Stories from - ARKANSASView All Stories
Much to My Shagreen, a Snail Won the Race
In the highest parts of Arkansas’ Ozarks, the slow-moving Magazine Mountain shagreen snail has won the race to become the first invertebrate to be have successfully recovered and be removed from Endangered Species Act protection. Read More
Featured Species in Arkansas
The rare swallow-tailed kite is considered one of the most threatened land birds currently without federal protection.
Photo credit: Todd Schneider,
GA DNR Wildlife Resources Division
The range of the winged mapleleaf once included 13 states where it was found in nearly all rivers and streams feeding into the Mississippi River and in one river flowing into the Missouri River. Today however, the mussel can only be found in limited areas of five rivers in the Midwestern United States.
Photo credit: Phil Delphey, USFWS
The Ozark hellbender is the largest North American amphibian and is found in rivers and streams in northern Arkansas and southern Missouri.
Photo credit:Jeff Briggler, Missouri Department of Conservation
Pallid sturgeon are slow growing fish that feed primarily on small fish and immature aquatic insects. This species of sturgeon is seldom seen and is one of the least understood fish in the Missouri and Mississippi River drainages. More »
Photo credit: Ken Bouc,
Nebraska Game & Parks Commission
Partnership Stories in Arkansas
The Rediscovery of the Ivory-billed Woodpecker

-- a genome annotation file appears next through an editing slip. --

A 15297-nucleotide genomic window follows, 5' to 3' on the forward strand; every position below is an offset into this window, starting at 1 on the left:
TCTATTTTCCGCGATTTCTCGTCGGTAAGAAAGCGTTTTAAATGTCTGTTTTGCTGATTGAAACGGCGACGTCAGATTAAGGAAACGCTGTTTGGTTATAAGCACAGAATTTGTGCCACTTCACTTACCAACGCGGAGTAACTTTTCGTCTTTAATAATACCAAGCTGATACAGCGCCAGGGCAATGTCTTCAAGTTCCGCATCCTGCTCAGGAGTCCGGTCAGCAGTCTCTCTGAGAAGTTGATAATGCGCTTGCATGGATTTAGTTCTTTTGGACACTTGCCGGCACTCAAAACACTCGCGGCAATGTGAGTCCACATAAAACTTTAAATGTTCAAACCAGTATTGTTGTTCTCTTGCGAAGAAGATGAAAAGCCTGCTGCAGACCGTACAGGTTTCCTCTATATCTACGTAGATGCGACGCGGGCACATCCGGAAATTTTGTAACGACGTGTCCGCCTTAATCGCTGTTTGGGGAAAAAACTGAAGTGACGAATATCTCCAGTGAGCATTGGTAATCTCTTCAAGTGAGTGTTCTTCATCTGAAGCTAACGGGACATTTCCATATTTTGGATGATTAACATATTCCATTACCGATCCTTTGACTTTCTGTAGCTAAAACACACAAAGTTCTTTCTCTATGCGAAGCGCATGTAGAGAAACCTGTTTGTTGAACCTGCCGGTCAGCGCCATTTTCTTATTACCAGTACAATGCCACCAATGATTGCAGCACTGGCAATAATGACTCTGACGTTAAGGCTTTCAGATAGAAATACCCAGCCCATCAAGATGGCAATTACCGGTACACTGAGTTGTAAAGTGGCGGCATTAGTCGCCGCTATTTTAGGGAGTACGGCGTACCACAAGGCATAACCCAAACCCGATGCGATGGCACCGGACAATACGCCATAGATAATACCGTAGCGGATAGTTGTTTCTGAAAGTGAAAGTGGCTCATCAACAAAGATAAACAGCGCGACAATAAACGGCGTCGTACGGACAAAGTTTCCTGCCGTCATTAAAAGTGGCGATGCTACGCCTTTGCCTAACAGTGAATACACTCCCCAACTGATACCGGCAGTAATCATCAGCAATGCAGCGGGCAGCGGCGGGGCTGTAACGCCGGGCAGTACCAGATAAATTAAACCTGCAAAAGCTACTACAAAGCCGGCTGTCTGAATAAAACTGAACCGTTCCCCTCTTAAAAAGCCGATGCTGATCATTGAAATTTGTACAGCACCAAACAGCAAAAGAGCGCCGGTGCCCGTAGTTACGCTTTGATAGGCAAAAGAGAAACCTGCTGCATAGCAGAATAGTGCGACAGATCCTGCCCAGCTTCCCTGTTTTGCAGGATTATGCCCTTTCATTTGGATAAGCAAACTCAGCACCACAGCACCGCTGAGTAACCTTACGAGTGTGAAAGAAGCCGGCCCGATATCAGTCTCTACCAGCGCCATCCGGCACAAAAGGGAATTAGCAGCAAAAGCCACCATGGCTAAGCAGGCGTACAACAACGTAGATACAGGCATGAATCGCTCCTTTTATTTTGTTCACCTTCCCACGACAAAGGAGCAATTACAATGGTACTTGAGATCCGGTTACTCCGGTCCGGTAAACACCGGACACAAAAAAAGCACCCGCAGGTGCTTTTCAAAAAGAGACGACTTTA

The Ivory-billed Woodpecker, considered to be extinct by many birders, was rediscovered on Cache River National Wildlife Refuge. Since the discovery, searchers have explored a variety of locations in other states to find the Ivory-bill. They include Florida, Georgia, Louisiana, Mississippi, South Carolina, Tennessee, and Texas. More »
Found in Arkansas
Harperella (Ptilimnium nodosum) – an annual herb in the carrot family – was first discovered in Arkansas in 1990. It was previously known only to six southeastern states in the United States: Alabama, Georgia, Maryland, North Carolina, South Carolina, and West Virginia. Since then, the plant has been found growing along 11 clear, swift-flowing streams in the Midwestern part of the state.
Photo courtesy of Arkansas Natural Heritage Commission
The yellowcheek darter (Etheostoma moorei) is a rare freshwater fish found only in four tributaries of the Little Red River drainage in north central Arkansas. Although once abundant, the yellowcheek darter population has undergone a rapid decline, decreasing by 75 to 90 percent since the 1960s. Habitat loss and degradation is the main factor behind the species’ decline.
Photo credit: J.R. Shute Conservation Fisheries, Inc.